First of all, plagiarism is cheating and cheating is wrong. Our Western traditions are built on the foundation of honesty. When we say a piece of academic work was produced by us when it in fact was not, we are guilty of breaking a basic fundamental law of our civilization, which is honesty. Honesty is one of the most valued character traits we can possess. It is valued in business, politics, and religion. Plagiarism, which is dishonesty, is scorned by our culture and our tradition of civilization. Education is the search for truth and the dishonesty of plagiarism is an unethical assault on the integrity of our educational system.
In addition to being dishonest, plagiarism is unfair to other students. Plagiarism gives the perpetrator an unfair advantage in grade point average that could garner them scholarships rewards, or unearned academic recognition. If the class is graded on a curve, it can negatively impact other student's grades. Well-intentioned and hard-working students could suffer from the unfair action of a cheater.
When evaluating the reasons not to plagiarize, some are very pragmatic. Schools have access to the latest software systems designed to catch plagiarism. The suspect is placed at a high risk of getting caught. This would result in a minimum penalty of getting a zero on the exam. It could even be more serious. Some schools have policies that range from academic probation to expulsion ("What is Xavier University's Stand on Plagiarism"). Risking your academic future for the ease of plagiarizing is a fool's bet and a misguided folly.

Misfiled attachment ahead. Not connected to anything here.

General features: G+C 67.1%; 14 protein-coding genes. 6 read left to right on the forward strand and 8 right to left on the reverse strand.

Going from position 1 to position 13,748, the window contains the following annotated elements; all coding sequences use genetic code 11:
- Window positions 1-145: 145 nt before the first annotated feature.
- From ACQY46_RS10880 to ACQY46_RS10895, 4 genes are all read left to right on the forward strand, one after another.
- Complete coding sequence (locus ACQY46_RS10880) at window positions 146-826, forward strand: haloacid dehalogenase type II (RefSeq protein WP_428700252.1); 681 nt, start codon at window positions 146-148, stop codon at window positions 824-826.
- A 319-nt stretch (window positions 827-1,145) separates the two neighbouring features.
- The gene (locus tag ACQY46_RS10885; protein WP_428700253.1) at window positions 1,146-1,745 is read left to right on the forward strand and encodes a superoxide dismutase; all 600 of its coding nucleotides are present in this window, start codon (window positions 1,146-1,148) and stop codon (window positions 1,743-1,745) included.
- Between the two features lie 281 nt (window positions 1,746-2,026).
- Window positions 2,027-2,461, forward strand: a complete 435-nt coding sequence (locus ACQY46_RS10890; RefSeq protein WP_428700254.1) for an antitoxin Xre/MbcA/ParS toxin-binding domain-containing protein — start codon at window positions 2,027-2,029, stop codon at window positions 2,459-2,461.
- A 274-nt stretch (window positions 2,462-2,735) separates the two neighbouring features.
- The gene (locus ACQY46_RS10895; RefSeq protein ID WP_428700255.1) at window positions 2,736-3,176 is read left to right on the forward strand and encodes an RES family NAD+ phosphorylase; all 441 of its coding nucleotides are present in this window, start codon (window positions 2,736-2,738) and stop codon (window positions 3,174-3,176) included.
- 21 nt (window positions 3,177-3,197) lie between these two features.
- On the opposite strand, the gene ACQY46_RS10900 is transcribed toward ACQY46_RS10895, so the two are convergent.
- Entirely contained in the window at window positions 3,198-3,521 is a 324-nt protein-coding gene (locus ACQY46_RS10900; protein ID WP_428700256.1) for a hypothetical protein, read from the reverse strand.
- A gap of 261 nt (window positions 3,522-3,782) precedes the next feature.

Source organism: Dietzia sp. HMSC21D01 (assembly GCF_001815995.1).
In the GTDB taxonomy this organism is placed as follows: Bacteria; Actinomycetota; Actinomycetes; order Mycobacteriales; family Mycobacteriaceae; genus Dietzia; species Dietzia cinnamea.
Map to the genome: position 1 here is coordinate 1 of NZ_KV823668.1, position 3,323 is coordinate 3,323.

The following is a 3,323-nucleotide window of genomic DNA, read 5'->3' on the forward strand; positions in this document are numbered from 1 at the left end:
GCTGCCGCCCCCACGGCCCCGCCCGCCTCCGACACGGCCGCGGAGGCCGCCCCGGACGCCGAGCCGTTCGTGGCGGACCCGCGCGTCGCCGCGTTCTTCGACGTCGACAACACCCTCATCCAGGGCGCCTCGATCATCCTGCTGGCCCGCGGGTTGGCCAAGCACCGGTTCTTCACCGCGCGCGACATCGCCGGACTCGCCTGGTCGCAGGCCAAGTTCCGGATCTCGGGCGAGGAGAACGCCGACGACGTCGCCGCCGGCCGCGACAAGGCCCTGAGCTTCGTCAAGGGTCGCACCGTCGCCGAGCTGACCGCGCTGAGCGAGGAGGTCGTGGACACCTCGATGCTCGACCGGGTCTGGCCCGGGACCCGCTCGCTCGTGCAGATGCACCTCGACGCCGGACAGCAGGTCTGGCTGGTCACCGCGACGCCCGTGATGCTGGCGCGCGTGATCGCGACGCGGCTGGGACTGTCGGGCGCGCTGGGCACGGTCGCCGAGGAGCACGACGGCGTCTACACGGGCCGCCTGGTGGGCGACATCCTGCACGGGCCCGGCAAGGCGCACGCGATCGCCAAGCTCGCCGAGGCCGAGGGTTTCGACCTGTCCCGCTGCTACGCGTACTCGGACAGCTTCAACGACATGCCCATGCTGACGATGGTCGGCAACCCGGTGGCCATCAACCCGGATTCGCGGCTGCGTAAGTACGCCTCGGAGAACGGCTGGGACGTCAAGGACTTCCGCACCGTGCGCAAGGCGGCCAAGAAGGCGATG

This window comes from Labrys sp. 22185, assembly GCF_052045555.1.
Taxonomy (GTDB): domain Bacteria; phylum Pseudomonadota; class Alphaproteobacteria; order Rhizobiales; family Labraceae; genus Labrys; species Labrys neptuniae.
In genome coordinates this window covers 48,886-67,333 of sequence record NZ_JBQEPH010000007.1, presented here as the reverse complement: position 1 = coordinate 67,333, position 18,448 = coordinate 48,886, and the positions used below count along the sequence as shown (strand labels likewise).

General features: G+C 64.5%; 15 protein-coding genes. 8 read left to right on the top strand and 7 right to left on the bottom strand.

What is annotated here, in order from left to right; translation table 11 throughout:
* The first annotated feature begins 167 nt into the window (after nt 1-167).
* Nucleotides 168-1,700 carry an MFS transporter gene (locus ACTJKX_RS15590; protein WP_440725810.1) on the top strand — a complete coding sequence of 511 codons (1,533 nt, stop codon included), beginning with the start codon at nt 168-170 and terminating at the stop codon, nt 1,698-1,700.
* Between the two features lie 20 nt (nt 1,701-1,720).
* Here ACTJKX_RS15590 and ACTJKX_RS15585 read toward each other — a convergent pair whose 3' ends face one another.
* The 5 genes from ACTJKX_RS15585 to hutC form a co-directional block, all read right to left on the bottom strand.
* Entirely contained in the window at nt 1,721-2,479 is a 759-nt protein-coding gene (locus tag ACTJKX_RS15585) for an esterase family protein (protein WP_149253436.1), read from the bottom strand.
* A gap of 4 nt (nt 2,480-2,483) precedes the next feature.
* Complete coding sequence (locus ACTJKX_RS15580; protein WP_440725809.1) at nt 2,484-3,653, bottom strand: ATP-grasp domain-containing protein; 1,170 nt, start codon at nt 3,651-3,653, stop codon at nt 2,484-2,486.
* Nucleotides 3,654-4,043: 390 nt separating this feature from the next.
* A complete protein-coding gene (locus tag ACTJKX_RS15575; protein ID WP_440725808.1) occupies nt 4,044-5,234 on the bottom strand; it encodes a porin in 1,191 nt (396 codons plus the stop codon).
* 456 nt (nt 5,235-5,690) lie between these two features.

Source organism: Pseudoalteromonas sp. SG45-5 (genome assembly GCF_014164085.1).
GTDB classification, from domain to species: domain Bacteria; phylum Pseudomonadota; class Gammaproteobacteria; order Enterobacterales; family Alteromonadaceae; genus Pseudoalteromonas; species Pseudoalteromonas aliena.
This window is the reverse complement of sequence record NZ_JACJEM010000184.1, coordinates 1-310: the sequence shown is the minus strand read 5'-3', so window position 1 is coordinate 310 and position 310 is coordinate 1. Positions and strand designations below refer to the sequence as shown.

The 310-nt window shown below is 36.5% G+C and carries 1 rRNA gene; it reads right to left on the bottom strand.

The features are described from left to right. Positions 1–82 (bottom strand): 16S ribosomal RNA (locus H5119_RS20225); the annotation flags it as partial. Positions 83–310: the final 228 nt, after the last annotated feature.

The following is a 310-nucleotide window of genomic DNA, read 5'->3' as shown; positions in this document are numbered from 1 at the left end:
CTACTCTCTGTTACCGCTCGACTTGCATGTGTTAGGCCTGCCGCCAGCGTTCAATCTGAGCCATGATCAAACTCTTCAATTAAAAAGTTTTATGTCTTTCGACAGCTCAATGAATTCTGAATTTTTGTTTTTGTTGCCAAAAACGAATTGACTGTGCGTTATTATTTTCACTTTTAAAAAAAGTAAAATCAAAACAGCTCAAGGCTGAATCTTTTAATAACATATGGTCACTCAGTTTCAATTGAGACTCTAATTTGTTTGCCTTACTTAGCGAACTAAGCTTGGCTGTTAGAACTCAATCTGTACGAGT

The damage done to your career by getting caught plagiarizing will not end with the failed course or the expulsion from school. This is a record that could haunt you for a lifetime. Many times, people in a highly visible position have had their reputation damaged by reports of plagiarism while they were in college. In fact, "In the past few years, in cases that made headlines, a university president and a newspaper reporter had to resign because of plagiarism" ("Documentation and Plagiarism"). The public loses confidence in politicians known to have cheated by copying other peoples work.
Positions that require a security clearance in government or industry will not be attainable. Banking positions will be reluctant to hire anyone with a plagiarism black mark in their past. As K. Kells of Seneca College puts it, "Plagiarism is after all fraud. Consequently, no reputable employer would wish to hire or have as an employee any individual whose honesty could be brought into question". Unlike a bankruptcy, plagiarism charges do not go away after seven years, they are with you for a lifetime.
If you plagiarize, you will carry the haunting feeling that you could be found out at any time. As your career advances, someone may do a background check on you or examine some of your previously written dissertations. The plagiarism could show up years later and destroy the career and reputation that you have worked years to acquire. Plagiarism will sit in your life's portfolio forever, waiting to be discovered. The plagiarizer will live in daily fear of the truth being exposed at the most unexpected and inopportune time.
The self-inflicted damages done by plagiarism are not just limited to reputation. If the act involves writing or music for